Sunday, November 23: Megaphones’ new EP release party at the 5 Spot (1006 Forrest Ave., Nashville, TN 37206) as part of the 5 Spot’s Sunday Night Soul Series | Doors at 6:00 pm, show at 7:00 pm; $10.00 (admission includes EP)
E.T. runs down the Fall 2014 Nashville Fringe Festival seasonal sampler on the October 13, 2014 edition of the Fringe Radio Show.
Jared and Kristyn Corder — the happy couple behind the recurring East Nashville Underground festivals as well as several other local-rock-centric events — are brave. They must be, as they’re opening up their home this weekend to beer-swilling horror and rock ’n’ roll fans for their second annual autumnal Pumpkin Ale Patch Fall Party. The soiree commences with a beer tasting at 7 p.m., when attendees are invited to “pick a small pumpkin” that “corresponds with a seasonal beer of your choice.” Not sure exactly what that means, but it sounds like a hoot. After that it’s rock ’n’ roll time, when dreamy psychedelic garage-pop outfit Churchyard, Brit-poppy Oklahoma transplants Twiggs, and blues-riffing guitarman Justin Kalk and his Justin Kalk Orchestra will offer the jams. Then it’s a screening of the seasonally obligatory classic, Halloween. Costumes are of course encouraged, and the event is 21-and-up. Good luck finding a more adorable hang tonight.
—D. PATRICK RODGERS
“[With Dead Legs] I learned how to front a band and be comfortable on stage,” writes Churchyard‘s Meghan D’Amico via email, the vocalist and guitarist reflecting on her time in the now-defunct four-piece. “Churchyard is different from Dead Legs because we are a band,” she continues. “We are both intentional and collaborative with our song writing.” The resulting sounds have been described as “lo-fi, grungy garage pop with more than a hint of ’60s psych, surf pop influence,” where Dead Legs’ sound blended “the Duke Spirit, the Dead Weather, Polly Jean Harvey and maybe a dash of the moodiness of the Dum Dum Girls all spliced together in some sort of Frankenstein experiment gone right.” When asked what the band was aiming for with the Ben Spinks-produced demos they released in late-2013, D’Amico says: a “very minimal” and “raw” sound. While each descriptor is accurate, they both fail to shed light on the group’s unique musical chemistry. Continue reading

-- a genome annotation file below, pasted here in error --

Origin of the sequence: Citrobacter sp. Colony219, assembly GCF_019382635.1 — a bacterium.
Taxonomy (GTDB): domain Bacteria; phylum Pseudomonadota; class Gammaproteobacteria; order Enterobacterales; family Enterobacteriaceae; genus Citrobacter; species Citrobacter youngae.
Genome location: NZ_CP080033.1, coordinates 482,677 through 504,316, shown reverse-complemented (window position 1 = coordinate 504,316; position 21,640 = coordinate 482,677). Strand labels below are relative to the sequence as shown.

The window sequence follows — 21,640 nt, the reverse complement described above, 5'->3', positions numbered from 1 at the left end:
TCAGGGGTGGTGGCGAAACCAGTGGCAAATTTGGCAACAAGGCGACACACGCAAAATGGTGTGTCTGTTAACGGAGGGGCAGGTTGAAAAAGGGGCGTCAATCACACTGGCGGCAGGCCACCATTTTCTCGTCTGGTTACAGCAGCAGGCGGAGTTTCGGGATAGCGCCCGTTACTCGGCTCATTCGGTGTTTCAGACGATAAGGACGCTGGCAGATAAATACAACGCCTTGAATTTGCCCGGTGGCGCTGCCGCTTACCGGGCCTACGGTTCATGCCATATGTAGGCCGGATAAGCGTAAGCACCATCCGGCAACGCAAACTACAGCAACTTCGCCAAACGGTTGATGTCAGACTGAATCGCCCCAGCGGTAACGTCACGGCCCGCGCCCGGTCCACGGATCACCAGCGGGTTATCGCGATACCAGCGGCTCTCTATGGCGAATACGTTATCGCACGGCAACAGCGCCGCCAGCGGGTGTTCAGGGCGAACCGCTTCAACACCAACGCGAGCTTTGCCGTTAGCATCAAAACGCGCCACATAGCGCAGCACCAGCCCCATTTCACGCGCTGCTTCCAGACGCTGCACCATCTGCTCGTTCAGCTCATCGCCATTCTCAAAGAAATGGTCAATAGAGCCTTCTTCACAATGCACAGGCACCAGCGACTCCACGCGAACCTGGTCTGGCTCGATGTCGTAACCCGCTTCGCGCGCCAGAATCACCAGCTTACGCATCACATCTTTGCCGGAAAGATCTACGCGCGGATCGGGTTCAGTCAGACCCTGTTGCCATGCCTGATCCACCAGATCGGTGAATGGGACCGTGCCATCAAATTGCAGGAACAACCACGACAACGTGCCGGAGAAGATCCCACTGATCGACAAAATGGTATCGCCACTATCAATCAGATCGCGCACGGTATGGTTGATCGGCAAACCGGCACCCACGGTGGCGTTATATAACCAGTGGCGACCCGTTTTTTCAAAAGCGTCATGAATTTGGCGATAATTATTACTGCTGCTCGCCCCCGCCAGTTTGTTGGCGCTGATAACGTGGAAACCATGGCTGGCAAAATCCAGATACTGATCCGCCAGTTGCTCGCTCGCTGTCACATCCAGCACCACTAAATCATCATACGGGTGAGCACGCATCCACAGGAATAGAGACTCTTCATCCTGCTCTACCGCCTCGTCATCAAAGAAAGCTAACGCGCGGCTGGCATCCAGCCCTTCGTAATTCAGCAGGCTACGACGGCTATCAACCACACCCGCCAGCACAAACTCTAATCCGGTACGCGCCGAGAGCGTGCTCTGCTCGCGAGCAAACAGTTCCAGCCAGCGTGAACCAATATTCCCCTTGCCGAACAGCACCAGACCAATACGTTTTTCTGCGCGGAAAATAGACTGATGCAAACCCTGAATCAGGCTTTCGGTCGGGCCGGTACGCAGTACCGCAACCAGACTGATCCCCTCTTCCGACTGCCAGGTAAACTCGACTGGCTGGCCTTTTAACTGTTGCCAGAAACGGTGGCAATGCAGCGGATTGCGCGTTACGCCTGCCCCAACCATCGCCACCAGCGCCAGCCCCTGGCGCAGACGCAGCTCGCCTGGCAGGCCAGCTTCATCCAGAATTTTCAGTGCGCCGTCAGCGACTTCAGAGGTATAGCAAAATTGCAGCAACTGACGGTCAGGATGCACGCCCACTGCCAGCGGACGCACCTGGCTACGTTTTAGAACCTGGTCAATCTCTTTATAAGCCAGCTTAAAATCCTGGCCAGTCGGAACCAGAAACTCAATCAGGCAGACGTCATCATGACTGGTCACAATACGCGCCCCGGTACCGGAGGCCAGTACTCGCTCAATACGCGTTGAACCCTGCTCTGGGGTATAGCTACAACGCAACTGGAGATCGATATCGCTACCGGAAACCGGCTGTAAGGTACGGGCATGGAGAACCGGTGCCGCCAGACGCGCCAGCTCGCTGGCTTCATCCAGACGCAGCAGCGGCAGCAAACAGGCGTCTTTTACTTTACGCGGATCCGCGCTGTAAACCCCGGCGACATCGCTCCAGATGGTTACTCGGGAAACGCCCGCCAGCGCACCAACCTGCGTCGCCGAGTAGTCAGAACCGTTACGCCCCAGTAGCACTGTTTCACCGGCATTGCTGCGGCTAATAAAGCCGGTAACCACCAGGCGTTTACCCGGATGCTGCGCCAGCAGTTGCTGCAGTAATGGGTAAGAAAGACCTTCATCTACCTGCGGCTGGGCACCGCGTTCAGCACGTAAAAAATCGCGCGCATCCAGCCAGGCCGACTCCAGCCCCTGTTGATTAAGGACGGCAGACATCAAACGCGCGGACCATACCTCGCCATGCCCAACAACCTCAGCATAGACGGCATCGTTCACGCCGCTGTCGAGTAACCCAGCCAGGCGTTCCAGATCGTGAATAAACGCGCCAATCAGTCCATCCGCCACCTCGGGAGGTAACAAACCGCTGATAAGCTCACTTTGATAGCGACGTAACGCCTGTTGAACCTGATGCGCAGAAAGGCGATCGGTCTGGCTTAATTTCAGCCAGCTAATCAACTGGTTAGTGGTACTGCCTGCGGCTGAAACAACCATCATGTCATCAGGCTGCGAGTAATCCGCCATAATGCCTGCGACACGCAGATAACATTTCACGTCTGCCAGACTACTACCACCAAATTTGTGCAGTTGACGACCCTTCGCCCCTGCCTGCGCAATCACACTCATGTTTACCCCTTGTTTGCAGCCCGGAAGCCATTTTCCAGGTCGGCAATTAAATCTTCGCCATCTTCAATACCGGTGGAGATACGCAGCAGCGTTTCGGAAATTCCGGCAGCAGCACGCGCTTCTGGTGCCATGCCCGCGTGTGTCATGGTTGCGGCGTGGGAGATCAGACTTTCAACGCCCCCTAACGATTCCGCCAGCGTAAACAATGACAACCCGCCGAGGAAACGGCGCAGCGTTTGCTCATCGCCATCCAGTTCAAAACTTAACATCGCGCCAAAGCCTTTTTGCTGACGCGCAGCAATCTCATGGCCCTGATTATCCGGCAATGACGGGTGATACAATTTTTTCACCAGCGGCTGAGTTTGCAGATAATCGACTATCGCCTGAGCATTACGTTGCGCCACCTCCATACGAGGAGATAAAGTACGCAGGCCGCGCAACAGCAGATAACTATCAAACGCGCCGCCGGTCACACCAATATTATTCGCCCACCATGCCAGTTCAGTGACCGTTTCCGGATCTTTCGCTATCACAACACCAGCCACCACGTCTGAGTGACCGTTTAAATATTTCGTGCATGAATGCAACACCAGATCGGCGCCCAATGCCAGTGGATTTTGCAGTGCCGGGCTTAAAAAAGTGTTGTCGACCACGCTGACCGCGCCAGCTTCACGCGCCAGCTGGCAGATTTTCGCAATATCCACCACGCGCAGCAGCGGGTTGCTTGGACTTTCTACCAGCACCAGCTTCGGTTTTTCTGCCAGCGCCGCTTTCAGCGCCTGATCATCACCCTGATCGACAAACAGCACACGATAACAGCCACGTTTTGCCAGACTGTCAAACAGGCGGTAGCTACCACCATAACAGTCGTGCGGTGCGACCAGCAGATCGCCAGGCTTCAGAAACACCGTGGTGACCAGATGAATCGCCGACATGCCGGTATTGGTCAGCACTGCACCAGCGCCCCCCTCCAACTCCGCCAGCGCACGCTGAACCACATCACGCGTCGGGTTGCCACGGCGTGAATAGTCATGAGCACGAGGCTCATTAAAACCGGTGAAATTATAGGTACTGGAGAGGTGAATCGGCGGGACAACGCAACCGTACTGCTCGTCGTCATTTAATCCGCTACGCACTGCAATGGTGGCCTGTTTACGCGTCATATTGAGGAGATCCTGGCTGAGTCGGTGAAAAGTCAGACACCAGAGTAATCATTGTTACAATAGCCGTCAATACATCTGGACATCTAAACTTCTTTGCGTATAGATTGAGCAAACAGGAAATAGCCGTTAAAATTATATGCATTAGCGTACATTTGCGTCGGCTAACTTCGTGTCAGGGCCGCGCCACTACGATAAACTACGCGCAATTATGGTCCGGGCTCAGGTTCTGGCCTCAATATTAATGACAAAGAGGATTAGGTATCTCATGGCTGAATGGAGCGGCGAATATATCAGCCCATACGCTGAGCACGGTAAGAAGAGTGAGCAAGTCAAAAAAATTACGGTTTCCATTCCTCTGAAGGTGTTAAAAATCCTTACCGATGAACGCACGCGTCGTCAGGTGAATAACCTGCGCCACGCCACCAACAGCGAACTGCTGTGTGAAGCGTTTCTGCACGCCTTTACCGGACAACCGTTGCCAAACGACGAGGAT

Reading about Justin Kalk‘s musical development brings to mind something of an artistic trident: the first prong a reverence for the past, strengthened by an early introduction to instruments and past masters, enhanced by a formal musical education; the second, a tendency to experiment and take chances; and the third a dedication to always move forward. Somewhere at a crossroads between each of these elements is the new Justin Kalk Orchestra album, VoLcanO, though in keeping with the latter, despite having just released the new full-length, Kalk is already looking ahead to what’s next.
Speaking of his father via email, Kalk reflects being surrounded by music at an early age, “I remember crawling up to his Gibson 335 and strumming it back when it was taller then I was.” His great uncle taught him how to play lead guitar — early influences that still ring throughout Kalk’s music included Led Zeppelin, Jimi Hendrix, and Jeff Beck — and his grandparents would take him to jazz concerts at a young age, introducing him to many of the musicians along the way. While recognizing early on that music was going to be an essential part of his life, looking back Kalk says he had to fully invest himself in music if he was going to make something of his calling. “Berklee just seemed like the most logical next step if I was going to be serious.”